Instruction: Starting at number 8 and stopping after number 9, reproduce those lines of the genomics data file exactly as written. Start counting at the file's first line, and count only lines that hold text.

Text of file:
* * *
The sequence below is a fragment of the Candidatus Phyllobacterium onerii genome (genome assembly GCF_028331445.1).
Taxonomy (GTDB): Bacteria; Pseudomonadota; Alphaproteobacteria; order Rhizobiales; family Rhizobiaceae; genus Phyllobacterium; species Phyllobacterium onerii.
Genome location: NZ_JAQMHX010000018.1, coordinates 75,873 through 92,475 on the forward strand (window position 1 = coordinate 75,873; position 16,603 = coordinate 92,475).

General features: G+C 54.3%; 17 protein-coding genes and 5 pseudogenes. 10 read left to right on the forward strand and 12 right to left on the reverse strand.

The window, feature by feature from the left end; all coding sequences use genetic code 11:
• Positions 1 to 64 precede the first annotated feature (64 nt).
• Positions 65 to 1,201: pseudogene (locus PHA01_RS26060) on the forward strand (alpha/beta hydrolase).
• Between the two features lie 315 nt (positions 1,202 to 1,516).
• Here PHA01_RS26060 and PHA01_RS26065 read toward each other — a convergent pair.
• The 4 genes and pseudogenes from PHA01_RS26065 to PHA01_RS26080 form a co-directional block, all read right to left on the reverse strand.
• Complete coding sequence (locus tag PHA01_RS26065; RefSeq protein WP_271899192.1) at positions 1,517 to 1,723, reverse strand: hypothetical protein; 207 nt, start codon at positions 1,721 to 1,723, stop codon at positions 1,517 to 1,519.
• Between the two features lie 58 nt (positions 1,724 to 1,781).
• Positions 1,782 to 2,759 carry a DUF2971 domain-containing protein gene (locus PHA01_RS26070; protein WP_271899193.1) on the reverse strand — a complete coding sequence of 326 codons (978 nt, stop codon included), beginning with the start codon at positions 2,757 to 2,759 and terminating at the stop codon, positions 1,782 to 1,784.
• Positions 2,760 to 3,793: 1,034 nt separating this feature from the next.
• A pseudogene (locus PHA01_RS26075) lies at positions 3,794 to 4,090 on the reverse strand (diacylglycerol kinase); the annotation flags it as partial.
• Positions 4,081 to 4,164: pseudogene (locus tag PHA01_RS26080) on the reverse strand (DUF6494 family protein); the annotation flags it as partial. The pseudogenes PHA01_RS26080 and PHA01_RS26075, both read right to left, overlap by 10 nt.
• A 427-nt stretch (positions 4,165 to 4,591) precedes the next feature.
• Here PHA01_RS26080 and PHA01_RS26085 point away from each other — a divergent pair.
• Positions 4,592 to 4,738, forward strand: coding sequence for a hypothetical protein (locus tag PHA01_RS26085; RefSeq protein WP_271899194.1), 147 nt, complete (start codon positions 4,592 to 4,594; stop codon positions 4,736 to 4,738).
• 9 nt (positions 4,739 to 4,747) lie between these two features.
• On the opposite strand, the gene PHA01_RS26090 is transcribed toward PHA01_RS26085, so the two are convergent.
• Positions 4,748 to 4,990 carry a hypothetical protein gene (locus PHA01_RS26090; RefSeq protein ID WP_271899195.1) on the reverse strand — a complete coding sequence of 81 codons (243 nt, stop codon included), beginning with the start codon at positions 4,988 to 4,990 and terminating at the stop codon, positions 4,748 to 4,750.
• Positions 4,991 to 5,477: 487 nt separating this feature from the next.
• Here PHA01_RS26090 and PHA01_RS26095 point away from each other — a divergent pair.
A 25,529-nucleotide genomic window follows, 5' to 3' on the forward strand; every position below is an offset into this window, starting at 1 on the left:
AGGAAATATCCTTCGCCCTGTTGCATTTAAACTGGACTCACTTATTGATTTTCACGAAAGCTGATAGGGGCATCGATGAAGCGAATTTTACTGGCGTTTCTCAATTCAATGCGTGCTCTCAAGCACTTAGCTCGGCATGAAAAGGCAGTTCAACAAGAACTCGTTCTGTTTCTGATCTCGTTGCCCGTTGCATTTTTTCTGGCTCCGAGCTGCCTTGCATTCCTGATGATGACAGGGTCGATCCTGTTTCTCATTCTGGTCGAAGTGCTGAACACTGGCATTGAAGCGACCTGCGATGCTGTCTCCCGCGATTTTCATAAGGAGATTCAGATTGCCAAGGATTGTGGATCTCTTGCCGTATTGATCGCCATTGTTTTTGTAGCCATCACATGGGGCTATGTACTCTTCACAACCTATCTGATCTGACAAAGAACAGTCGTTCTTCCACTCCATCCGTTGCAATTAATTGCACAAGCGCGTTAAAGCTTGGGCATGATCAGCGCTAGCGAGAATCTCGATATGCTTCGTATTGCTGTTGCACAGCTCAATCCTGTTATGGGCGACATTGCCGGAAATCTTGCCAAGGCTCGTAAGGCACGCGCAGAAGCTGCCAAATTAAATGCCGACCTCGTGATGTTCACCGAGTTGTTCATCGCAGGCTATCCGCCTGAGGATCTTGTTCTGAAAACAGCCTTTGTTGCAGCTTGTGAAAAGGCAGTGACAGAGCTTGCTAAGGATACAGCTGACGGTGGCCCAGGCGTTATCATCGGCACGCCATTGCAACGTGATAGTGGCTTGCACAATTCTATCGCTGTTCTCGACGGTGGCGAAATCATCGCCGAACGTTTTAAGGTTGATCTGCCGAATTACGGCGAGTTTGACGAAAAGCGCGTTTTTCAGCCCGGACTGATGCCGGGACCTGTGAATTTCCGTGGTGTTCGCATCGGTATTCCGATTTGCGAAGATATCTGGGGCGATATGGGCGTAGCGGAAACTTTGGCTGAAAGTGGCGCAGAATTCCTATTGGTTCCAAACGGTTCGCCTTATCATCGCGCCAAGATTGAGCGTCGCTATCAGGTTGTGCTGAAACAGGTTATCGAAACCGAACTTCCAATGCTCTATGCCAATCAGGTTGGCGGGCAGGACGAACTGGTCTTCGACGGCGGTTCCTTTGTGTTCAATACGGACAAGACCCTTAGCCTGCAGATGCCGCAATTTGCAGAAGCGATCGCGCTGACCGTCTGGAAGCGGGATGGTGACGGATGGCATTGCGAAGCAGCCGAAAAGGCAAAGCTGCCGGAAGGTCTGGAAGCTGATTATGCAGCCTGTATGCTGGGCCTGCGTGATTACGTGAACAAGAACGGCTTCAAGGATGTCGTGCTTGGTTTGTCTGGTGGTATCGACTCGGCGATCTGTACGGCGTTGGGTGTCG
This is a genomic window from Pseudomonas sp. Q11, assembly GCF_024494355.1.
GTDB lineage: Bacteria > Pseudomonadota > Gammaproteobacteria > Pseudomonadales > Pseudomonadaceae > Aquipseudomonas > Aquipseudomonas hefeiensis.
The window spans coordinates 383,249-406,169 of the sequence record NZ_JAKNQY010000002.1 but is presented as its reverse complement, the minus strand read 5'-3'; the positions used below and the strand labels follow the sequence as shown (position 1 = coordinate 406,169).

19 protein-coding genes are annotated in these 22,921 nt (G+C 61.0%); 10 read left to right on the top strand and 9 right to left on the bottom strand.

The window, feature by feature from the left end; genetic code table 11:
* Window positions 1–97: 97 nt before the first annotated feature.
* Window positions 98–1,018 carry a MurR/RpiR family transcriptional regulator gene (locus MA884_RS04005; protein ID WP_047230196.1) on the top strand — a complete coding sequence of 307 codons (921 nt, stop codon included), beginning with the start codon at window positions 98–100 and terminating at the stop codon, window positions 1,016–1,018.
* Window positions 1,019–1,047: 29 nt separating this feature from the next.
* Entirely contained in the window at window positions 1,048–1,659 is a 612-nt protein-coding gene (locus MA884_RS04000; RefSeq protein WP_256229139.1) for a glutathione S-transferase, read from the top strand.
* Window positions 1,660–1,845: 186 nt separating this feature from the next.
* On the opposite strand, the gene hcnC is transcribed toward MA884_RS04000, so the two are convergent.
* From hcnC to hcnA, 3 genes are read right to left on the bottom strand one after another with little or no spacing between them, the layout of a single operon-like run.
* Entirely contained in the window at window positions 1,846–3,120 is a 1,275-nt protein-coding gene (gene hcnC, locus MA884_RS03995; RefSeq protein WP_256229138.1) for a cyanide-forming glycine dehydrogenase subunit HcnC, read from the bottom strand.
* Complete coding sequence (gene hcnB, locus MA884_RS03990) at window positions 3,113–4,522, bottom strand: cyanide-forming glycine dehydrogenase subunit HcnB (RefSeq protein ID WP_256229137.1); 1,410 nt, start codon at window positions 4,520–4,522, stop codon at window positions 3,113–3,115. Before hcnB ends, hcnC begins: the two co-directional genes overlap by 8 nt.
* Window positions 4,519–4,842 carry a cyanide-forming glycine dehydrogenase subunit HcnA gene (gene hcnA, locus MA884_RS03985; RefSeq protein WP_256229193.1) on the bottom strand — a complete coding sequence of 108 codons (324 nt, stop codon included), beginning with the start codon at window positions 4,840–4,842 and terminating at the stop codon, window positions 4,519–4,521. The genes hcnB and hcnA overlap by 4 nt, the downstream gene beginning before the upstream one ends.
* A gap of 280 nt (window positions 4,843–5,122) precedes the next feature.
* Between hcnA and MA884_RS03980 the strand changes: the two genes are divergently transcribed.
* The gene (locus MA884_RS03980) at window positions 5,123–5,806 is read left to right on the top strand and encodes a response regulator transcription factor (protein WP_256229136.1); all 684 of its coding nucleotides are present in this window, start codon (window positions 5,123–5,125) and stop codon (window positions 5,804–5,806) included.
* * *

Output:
• Between the two features lie 315 nt (positions 1,202 to 1,516).
• Here PHA01_RS26060 and PHA01_RS26065 read toward each other — a convergent pair.